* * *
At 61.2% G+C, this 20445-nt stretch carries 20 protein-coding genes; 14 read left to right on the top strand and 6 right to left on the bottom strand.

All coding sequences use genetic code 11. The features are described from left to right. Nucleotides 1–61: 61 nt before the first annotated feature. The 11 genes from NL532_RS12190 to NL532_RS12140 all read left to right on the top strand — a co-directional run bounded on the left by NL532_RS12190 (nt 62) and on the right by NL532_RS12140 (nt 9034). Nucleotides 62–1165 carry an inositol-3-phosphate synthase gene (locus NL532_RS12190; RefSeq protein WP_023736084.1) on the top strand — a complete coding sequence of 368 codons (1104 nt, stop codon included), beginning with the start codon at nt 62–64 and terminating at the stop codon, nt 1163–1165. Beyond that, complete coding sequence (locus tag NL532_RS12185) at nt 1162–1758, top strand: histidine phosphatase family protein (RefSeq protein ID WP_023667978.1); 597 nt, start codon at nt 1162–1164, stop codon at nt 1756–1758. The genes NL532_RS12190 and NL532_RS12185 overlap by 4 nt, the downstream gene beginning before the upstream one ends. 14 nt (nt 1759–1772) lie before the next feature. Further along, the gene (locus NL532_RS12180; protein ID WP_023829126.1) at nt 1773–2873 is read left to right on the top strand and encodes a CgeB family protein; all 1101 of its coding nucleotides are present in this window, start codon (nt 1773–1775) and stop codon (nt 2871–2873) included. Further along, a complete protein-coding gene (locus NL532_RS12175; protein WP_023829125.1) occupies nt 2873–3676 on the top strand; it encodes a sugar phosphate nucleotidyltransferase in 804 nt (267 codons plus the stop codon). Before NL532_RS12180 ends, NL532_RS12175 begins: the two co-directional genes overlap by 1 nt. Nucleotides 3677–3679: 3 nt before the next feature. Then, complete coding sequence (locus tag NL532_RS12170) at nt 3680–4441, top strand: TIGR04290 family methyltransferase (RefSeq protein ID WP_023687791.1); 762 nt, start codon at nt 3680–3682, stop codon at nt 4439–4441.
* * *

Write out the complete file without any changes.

At 61.2% G+C, this 20445-nt stretch carries 20 protein-coding genes; 14 read left to right on the top strand and 6 right to left on the bottom strand.

All coding sequences use genetic code 11. The features are described from left to right. Nucleotides 1–61: 61 nt before the first annotated feature. The 11 genes from NL532_RS12190 to NL532_RS12140 all read left to right on the top strand — a co-directional run bounded on the left by NL532_RS12190 (nt 62) and on the right by NL532_RS12140 (nt 9034). Nucleotides 62–1165 carry an inositol-3-phosphate synthase gene (locus NL532_RS12190; RefSeq protein WP_023736084.1) on the top strand — a complete coding sequence of 368 codons (1104 nt, stop codon included), beginning with the start codon at nt 62–64 and terminating at the stop codon, nt 1163–1165. Beyond that, complete coding sequence (locus tag NL532_RS12185) at nt 1162–1758, top strand: histidine phosphatase family protein (RefSeq protein ID WP_023667978.1); 597 nt, start codon at nt 1162–1164, stop codon at nt 1756–1758. The genes NL532_RS12190 and NL532_RS12185 overlap by 4 nt, the downstream gene beginning before the upstream one ends. 14 nt (nt 1759–1772) lie before the next feature. Further along, the gene (locus NL532_RS12180; protein ID WP_023829126.1) at nt 1773–2873 is read left to right on the top strand and encodes a CgeB family protein; all 1101 of its coding nucleotides are present in this window, start codon (nt 1773–1775) and stop codon (nt 2871–2873) included. Further along, a complete protein-coding gene (locus NL532_RS12175; protein WP_023829125.1) occupies nt 2873–3676 on the top strand; it encodes a sugar phosphate nucleotidyltransferase in 804 nt (267 codons plus the stop codon). Before NL532_RS12180 ends, NL532_RS12175 begins: the two co-directional genes overlap by 1 nt. Nucleotides 3677–3679: 3 nt before the next feature. Then, complete coding sequence (locus tag NL532_RS12170) at nt 3680–4441, top strand: TIGR04290 family methyltransferase (RefSeq protein ID WP_023687791.1); 762 nt, start codon at nt 3680–3682, stop codon at nt 4439–4441.